Data Security, Encryption, Vulnerability Management

New cold-boot attacks allow stolen encryption keys and more

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F-Secure researchers have developed a new tool to carry out cold boot attacks which could allow attackers to steal encryption keys and other sensitive information from devices left in sleep mode.

The firm’s Principal Security Consultant Olle Segerdahl and his fellow cybersecurity consultant Pasi Saarinen developed an attack to bypass BIOS mitigations by exploiting a weakness in how computers protect firmware on Apple, Dell, Lenovo and all other models made in the last 10 years, according to a Sept. 13 blog post.

Criminals fuse Zeus, Carberp code for more sinister trojan
Criminals fuse Zeus, Carberp code for more sinister trojan

This is because when a computer is reset without the proper procedure, critical information remains in the random access memory (RAM) after the device loses power. Their attack also bypasses some existing mitigations for cold-boot attacks on laptops.

“The two experts figured out a way to disable this overwrite feature by physically manipulating the computer’s hardware,” the post said. “Using a simple tool, Olle and Pasi learned how to rewrite the non-volatile memory chip that contains these settings, disable memory overwriting, and enable booting from external devices. Cold boot attacks can then be carried out by booting a special program off a USB stick.”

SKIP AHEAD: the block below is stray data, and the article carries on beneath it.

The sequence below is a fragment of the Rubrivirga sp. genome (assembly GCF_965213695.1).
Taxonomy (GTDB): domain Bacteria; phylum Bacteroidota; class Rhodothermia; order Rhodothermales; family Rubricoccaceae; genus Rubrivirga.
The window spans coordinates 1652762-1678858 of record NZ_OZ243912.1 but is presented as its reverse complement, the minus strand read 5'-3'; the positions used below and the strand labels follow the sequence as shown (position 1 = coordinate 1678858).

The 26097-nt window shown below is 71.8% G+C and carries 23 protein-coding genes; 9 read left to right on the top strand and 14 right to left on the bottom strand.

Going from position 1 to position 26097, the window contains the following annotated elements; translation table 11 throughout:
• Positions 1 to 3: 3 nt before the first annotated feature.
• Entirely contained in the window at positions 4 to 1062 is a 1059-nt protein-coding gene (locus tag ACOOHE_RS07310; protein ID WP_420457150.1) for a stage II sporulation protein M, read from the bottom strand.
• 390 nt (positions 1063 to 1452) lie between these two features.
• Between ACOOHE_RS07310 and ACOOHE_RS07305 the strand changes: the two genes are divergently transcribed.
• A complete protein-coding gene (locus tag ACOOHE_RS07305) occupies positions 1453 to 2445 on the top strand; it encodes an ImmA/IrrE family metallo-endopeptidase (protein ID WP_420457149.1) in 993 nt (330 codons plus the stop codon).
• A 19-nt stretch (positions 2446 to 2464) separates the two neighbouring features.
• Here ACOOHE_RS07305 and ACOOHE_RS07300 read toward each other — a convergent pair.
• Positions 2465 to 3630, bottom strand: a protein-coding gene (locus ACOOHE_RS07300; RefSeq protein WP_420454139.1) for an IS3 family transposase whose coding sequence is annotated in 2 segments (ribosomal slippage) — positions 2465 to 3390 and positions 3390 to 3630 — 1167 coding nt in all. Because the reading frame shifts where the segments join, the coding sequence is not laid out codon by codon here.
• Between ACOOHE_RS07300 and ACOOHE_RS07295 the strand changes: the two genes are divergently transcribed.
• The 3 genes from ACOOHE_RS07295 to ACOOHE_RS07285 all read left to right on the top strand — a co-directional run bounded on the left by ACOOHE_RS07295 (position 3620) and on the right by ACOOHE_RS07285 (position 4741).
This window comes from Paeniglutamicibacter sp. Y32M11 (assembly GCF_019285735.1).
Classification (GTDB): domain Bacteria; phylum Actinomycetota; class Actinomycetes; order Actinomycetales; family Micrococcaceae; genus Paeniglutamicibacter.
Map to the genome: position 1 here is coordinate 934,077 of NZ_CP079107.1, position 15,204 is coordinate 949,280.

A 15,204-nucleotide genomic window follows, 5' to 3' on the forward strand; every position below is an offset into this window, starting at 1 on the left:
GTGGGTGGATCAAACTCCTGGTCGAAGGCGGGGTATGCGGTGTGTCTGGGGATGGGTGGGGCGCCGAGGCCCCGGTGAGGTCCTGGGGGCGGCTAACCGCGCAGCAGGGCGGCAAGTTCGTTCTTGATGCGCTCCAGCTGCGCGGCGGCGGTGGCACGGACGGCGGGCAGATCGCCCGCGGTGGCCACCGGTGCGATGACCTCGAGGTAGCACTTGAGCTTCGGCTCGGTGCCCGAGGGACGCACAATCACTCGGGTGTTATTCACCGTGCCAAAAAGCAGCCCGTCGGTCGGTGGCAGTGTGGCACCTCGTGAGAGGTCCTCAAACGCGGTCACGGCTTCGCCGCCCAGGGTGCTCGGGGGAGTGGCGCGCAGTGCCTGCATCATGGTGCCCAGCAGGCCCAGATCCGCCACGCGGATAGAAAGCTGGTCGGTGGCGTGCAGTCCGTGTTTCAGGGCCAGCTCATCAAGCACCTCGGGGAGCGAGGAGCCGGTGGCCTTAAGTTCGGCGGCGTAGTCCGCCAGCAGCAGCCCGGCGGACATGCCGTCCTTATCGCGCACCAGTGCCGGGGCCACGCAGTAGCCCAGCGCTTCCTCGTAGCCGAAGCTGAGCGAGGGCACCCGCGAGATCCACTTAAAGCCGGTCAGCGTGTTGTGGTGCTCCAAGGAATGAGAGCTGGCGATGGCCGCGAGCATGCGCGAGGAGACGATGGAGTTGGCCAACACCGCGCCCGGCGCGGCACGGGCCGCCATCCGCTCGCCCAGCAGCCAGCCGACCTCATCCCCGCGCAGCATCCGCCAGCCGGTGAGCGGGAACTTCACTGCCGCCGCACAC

Segerdahl referred to sleep mode as “vulnerable mode” as an attacker with physical access to the device can simply manipulate the firmware settings and perform a cold reboot into the USB in order to obtain the encryption keys from memory.

Fortunately, the attacks aren’t simple to carry out and do require physical access in order to do however, researchers recommend that since the technique is known by hackers and is effective on nearly all modern laptops, companies should still take heed.

In order to prevent such threats, researchers recommend companies require cybersecurity PIN entry on computer restore and power ups, force computers to shutdown/hibernate, keep laptops physically safe and report missing devices, and have incident response plans in place for dealing with missing devices.

“Typically, organizations aren’t prepared to protect themselves from an attacker that has physical possession of a company computer,” Segerdahl said in a press release. “And when you have a security issue found in devices from major PC vendors, like the weakness my team has learned to exploit, you need to assume that a lot of companies have a weak link in their security that they’re not fully aware of or prepared to deal with.”

The researchers have shared their findings with Microsoft, Intel, and Apple and said all three companies are exploring possible mitigation strategies.

The researchers also helped Microsoft update their guidance on Bitlocker countermeasures.

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